Forum for Science, Industry and Business

Sponsored by:     3M 
Search our Site:

 

Bacteria: Protein researchers decipher resistance mechanism

25.10.2018

Worldwide, resistance to antibiotics is on the rise. In order to understand why bacteria are becoming immune to previously well-functioning drugs, scientists are penetrating ever deeper into the molecular structure of cells. A research group at Martin Luther University Halle-Wittenberg (MLU) has now succeeded in isolating a membrane protein from the E. coli bacterium and shed light on its molecular structure. Armed with this information, they have been able to show how the bacterium manages to rid itself of the antibiotic by forcing out the drug. The paper has been published in the renowned journal "Nature Communications".

Antibiotic resistance of bacteria is one of the most important medical issues of our time. Left unchecked, previously well-treatable bacterial diseases are at risk of taking such severe turns that patients might die.


The protein MdfA is located in the cell membrane of E. coli. During the structural transformation of one structure into the other (and back), the antibiotic is pumped out of the cell.

Milton Stubbs

"This is a real threat," says Professor Milton T. Stubbs, Director of the Centre for Innovation Competence (ZIK) "HALOmem" where the work was conducted. According to Stubbs, who has been researching the biosynthesis of antibiotics for many years, the danger this poses means it is crucial to understand the mechanisms of antibiotic resistance.

The current study is the result of work by a junior research group at ZIK HALOmem, led at the time by Dr Mikio Tanabe. Tanabe is now an Associate Professor at the KEK Research Facility in Tsukuba, Japan. The group succeeded in isolating a membrane protein called MdfA from E. coli bacteria and were able to determine its molecular structure. The protein first had to be produced in the laboratory, isolated in its pure form and crystallised.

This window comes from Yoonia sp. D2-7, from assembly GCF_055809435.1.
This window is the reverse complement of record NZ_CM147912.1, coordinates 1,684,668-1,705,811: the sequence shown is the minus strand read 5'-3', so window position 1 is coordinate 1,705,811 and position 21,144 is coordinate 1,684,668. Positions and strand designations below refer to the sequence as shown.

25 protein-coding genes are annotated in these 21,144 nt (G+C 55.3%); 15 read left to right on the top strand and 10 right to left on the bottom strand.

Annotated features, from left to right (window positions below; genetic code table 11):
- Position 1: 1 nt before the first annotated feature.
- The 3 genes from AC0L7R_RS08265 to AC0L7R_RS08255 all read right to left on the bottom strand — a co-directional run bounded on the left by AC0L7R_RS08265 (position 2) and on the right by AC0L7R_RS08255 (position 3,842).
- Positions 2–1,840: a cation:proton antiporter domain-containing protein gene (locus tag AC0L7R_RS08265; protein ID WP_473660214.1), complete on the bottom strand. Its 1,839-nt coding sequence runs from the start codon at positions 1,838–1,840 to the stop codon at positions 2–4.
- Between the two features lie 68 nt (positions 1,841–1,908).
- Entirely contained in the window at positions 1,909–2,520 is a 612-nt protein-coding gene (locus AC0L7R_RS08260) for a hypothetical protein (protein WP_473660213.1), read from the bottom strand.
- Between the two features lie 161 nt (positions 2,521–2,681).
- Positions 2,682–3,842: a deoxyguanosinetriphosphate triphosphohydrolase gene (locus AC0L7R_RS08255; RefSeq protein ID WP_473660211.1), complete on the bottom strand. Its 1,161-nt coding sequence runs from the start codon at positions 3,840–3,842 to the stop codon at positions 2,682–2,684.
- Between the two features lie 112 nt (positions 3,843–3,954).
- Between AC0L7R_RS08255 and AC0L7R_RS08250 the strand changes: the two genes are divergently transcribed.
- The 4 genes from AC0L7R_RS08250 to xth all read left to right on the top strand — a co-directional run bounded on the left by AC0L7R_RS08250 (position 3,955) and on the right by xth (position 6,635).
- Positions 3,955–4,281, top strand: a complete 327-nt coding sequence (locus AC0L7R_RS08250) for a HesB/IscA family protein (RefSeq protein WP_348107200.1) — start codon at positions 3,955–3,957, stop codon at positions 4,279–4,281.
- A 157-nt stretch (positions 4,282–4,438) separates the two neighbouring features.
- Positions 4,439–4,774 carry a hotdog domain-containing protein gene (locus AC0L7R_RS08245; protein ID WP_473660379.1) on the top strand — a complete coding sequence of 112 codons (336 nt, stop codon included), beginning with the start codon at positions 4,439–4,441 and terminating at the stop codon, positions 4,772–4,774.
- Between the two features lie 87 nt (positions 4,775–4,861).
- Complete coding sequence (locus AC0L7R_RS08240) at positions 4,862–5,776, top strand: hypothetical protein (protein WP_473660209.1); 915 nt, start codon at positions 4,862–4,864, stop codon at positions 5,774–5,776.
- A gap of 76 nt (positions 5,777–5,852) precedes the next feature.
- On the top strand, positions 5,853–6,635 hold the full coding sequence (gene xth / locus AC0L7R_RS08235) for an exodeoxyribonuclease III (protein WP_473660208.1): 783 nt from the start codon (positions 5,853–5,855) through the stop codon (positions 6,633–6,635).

"Dealing with sensitive membrane proteins is a very complicated process. Optimal conditions must be maintained in the laboratory so that the protein remains stable and keeps its native structure," explains Stubbs.

X-ray crystallography made it possible to visualise the structure of the material produced. Using this precise physical process, researchers are able to penetrate the Ångström range - one Ångström corresponds to one tenth of a nanometre, i.e. one ten billionth (10-10) of a metre, allowing researchers to work at a level at which individual atoms become visible. The ability to locate individual atoms in a molecule at this resolution holds the key to understanding how the protein works.

The process has revealed the three-dimensional structure of the membrane protein MdfA in the E. coli bacterium. The researchers from Halle utilised the results of a study that a rival group in China had recently published on the same protein and thereby succeeded in determining the mechanism that the membrane protein MdfA uses to help the bacterium become resistant.

The principle is reminiscent of a kind of pump mechanism. Although the drug is initially absorbed by the bacteria, it is ejected from the cell by MdfA before it becomes lethal to the bacteria.

"We assume that the mechanism discovered in this research applies to many other antibiotics," explains Milton Stubbs. This information will also provide the basis for later practical applications. "It is not until we understand the mechanisms of how resistances develop that we can look for solutions to prevent them."

The research paper has been published in the renowned journal "Nature Communications". It is also one of the first research papers to be published under the umbrella of the new Charles Tanford Protein Centre at MLU. "Such success, of course, is a testament to our research location," says Milton Stubbs.